Occasionally caught off the Washington coast by commercial harvesters using otter-trawls and longline gear. Once a commonly caught species off the coast of California.
Description and Range
Blackgill Rockfish are a heavy-bodied, spiny rockfish species. When viewed under water, adult Blackgill Rockfish are pink to red, with brown and white blotches on their backs. After capture, adults are dark red or dark pink with or without dark saddles. Juveniles are reddish-brown with brown saddles while under water. After capture they are reddish with distinct brown saddles, a dark blotch on the gill cover, and a dark spot at the base of the pectoral fin. Distinguishing traits for the Blackgill Rockfish include the presence of black skin in the fold above the upper jaw, as well as black pigmentation in the mouth and on the rear edge of the gill cover.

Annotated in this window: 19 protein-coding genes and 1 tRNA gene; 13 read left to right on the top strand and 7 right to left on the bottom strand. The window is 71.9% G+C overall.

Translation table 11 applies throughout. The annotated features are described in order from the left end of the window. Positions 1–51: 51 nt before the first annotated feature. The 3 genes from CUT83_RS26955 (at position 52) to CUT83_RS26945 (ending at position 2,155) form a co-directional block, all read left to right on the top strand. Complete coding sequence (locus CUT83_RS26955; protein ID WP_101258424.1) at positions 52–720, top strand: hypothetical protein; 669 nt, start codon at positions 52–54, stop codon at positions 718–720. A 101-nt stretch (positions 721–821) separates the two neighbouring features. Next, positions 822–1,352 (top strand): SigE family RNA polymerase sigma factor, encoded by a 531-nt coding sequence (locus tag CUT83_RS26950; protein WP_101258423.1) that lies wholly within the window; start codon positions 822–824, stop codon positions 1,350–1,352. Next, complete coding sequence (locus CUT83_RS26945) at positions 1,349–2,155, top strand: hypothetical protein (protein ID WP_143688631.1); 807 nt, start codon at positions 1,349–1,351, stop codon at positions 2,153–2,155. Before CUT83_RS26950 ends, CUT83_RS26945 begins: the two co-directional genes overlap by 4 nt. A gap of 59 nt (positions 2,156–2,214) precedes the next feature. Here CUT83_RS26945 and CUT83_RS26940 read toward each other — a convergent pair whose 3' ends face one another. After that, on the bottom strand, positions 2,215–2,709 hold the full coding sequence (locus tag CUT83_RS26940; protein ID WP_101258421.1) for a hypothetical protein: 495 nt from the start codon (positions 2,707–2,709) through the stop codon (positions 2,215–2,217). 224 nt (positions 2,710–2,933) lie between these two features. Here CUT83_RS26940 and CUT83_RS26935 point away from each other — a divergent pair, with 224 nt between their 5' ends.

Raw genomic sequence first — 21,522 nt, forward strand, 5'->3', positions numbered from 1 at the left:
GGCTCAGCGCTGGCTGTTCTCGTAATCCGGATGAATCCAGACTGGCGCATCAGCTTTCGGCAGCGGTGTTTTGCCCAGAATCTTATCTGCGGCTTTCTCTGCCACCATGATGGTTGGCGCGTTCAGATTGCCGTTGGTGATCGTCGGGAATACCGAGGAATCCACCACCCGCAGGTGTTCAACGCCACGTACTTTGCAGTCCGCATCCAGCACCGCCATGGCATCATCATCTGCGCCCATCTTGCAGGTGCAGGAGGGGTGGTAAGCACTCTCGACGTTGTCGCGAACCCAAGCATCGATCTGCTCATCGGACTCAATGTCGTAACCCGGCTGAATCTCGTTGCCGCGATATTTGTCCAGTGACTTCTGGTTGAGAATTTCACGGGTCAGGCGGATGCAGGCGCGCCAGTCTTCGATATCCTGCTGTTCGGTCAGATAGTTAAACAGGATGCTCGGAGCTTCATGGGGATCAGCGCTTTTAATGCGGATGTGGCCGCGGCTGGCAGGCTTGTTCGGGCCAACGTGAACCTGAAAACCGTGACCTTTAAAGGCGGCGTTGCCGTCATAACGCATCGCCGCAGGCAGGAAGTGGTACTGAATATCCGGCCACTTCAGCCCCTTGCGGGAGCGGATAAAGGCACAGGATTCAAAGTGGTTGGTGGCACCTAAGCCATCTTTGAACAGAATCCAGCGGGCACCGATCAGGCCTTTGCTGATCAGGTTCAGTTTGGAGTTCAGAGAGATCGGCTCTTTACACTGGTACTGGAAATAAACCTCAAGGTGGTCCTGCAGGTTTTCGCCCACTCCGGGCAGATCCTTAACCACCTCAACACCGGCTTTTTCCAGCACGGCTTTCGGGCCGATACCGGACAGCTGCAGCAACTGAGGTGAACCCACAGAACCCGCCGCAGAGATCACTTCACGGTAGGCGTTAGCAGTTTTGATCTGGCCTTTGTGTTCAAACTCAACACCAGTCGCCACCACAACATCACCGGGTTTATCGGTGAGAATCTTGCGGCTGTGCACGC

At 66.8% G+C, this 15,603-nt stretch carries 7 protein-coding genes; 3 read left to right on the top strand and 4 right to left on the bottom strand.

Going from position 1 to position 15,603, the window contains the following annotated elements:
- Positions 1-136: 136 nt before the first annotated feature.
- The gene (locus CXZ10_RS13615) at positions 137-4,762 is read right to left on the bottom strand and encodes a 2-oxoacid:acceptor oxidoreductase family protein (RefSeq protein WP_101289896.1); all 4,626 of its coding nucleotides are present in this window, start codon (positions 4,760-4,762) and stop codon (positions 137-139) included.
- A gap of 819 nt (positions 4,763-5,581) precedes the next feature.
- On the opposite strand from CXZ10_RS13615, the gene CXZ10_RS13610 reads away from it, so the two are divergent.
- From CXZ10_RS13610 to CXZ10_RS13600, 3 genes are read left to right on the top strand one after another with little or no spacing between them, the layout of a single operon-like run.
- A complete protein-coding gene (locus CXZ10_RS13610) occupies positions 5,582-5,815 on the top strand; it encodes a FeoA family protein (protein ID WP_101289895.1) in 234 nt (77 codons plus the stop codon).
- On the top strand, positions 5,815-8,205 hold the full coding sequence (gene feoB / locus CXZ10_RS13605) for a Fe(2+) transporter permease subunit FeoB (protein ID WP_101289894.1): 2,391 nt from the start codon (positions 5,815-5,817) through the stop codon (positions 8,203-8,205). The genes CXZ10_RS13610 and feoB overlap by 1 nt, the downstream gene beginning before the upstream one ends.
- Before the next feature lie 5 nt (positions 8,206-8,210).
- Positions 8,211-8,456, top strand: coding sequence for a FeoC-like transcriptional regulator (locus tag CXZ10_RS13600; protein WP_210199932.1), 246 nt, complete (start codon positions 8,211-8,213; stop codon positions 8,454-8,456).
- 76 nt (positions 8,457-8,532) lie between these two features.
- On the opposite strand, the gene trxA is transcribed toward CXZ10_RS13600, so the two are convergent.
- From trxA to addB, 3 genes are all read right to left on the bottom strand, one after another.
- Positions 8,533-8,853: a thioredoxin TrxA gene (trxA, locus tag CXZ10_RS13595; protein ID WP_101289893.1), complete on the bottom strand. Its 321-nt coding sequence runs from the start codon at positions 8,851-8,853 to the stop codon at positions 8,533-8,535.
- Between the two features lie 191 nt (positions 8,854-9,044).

Similar species to the Blackgill include the Darkblotched Rockfish and Shortraker Rockfish. Blackgill Rockfish can usually be differentiated from these species by the dark pigmentation behind the gill cover, but this trait may be absent in some specimens. Darkblotched Rockfish have a shorter snout and five dark saddles on the back that barely dip below the lateral line, while saddles on Blackgills may extend to the belly. Shortraker Rockfish have reddish saddles, as opposed to the brownish or white saddles on Blackgill Rockfish.
Blackgill Rockfish can grow up to 61 cm (24 in) in length, and weigh up to 3.4 kg (7.4 lb). The maximum age is at least 90 years old.
Blackgill Rockfish range from central Vancouver Island, B.C. to Cedros Island, Baja, California. Blackgill rockfish seem to be relatively uncommon from Oregon northward. As adults, they inhabit high relief rock outcrops. They are found at water depths ranging from 87 to 768 m (288-2,520 ft).